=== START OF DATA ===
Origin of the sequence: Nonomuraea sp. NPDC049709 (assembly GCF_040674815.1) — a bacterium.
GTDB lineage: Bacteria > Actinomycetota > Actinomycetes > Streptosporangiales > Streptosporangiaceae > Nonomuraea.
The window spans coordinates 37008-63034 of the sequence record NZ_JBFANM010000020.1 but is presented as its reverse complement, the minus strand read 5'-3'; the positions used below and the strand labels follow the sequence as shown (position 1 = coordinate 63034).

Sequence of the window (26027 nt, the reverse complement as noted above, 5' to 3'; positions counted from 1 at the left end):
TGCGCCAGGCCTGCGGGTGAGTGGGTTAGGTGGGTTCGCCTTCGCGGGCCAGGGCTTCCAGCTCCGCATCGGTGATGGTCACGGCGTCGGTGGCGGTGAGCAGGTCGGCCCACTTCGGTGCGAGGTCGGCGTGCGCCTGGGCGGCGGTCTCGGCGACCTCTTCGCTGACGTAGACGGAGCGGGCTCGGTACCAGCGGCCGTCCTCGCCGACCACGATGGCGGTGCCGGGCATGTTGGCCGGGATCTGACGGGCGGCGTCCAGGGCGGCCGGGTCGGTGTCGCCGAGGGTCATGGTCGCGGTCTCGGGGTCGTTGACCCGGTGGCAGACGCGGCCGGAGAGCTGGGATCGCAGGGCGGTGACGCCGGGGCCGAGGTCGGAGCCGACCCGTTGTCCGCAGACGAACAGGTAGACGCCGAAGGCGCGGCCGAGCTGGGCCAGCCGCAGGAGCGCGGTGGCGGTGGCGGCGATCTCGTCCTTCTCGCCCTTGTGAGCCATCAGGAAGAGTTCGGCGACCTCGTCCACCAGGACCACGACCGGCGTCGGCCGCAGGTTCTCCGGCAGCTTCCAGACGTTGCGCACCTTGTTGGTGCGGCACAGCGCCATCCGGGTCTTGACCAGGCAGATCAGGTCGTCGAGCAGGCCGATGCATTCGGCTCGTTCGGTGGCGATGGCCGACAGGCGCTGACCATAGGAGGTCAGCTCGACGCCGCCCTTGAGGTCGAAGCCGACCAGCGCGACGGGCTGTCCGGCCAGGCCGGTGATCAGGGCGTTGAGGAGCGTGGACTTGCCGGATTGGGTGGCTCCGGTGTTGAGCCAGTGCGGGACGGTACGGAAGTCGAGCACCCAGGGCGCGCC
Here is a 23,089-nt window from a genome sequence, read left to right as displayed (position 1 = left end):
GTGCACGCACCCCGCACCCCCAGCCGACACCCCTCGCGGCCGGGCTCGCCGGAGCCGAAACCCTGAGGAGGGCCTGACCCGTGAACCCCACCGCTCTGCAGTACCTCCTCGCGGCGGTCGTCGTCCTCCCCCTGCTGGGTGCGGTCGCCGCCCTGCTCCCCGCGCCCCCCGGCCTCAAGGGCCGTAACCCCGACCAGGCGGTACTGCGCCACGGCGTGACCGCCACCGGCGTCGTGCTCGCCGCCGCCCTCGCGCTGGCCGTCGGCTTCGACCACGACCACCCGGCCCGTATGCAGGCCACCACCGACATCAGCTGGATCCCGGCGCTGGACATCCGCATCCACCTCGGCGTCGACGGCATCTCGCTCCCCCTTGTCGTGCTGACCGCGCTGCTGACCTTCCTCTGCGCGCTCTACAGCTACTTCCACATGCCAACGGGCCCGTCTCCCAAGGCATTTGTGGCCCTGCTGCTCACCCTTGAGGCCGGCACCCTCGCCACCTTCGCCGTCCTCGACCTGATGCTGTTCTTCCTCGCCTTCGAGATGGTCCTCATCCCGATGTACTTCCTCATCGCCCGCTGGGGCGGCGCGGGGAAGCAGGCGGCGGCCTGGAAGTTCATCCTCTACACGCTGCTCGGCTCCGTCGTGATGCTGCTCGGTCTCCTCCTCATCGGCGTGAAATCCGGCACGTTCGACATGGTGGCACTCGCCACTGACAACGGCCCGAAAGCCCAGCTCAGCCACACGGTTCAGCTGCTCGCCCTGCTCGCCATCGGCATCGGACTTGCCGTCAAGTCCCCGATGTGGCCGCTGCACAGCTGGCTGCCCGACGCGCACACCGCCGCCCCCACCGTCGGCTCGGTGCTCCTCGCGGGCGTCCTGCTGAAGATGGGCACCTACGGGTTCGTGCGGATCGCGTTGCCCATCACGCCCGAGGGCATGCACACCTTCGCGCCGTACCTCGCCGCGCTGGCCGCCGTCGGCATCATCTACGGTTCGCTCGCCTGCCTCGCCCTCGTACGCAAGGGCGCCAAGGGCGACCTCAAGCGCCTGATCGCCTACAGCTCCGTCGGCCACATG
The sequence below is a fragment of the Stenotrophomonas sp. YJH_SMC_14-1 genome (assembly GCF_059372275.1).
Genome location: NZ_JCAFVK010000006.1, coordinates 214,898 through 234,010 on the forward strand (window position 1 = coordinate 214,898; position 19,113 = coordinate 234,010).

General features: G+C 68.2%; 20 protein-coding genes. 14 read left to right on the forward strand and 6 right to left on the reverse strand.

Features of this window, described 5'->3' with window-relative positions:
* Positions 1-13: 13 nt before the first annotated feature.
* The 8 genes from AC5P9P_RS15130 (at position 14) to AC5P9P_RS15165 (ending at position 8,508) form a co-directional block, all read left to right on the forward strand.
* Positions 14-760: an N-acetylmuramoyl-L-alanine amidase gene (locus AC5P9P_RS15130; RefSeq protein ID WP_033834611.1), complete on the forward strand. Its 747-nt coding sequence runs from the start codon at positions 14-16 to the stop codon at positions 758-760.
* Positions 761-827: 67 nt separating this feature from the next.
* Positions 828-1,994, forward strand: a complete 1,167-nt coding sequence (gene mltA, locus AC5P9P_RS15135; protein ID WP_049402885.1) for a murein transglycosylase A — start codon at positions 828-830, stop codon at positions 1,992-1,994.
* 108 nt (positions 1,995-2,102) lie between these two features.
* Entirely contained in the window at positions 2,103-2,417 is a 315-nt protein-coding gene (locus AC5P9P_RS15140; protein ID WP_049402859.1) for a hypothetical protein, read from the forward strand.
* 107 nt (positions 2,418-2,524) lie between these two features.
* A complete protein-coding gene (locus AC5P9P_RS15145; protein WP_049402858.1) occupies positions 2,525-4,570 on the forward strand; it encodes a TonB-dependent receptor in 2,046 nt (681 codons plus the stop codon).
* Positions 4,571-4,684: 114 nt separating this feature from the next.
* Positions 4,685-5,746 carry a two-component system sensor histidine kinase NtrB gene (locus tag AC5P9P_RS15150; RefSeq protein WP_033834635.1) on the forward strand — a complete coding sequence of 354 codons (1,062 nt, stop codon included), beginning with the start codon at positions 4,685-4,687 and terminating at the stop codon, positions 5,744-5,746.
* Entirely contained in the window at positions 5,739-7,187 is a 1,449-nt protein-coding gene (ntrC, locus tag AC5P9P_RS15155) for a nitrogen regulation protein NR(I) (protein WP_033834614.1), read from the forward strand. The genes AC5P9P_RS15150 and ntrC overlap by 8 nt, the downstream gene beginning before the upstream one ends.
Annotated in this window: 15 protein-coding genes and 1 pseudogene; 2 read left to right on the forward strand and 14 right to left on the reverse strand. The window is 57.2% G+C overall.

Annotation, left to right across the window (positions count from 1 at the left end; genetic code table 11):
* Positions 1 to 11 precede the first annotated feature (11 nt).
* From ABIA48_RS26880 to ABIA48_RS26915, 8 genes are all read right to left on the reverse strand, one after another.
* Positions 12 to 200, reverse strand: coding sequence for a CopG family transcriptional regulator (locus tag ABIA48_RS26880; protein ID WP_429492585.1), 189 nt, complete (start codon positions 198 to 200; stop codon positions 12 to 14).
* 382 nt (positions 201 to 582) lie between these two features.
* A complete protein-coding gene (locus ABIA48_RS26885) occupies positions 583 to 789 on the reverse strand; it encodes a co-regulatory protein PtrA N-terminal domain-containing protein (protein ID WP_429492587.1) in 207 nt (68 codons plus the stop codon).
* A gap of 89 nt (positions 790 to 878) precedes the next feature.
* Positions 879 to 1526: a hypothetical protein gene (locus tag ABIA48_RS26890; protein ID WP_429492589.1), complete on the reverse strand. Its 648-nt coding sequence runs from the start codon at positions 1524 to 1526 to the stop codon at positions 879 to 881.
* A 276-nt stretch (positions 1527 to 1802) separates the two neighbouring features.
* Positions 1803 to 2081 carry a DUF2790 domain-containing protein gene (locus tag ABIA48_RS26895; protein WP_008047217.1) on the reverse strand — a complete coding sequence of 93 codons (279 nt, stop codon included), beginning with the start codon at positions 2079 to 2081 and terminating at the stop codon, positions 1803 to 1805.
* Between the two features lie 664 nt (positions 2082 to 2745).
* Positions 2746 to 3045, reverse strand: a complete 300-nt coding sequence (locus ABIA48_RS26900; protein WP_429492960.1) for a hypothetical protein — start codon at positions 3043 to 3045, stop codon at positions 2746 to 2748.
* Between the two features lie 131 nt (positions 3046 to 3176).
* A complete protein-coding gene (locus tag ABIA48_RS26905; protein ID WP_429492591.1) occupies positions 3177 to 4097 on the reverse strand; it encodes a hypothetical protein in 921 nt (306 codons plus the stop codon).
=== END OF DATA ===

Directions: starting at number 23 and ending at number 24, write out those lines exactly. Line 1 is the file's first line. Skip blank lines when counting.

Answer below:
* Entirely contained in the window at positions 5,739-7,187 is a 1,449-nt protein-coding gene (ntrC, locus tag AC5P9P_RS15155) for a nitrogen regulation protein NR(I) (protein WP_033834614.1), read from the forward strand. The genes AC5P9P_RS15150 and ntrC overlap by 8 nt, the downstream gene beginning before the upstream one ends.
Annotated in this window: 15 protein-coding genes and 1 pseudogene; 2 read left to right on the forward strand and 14 right to left on the reverse strand. The window is 57.2% G+C overall.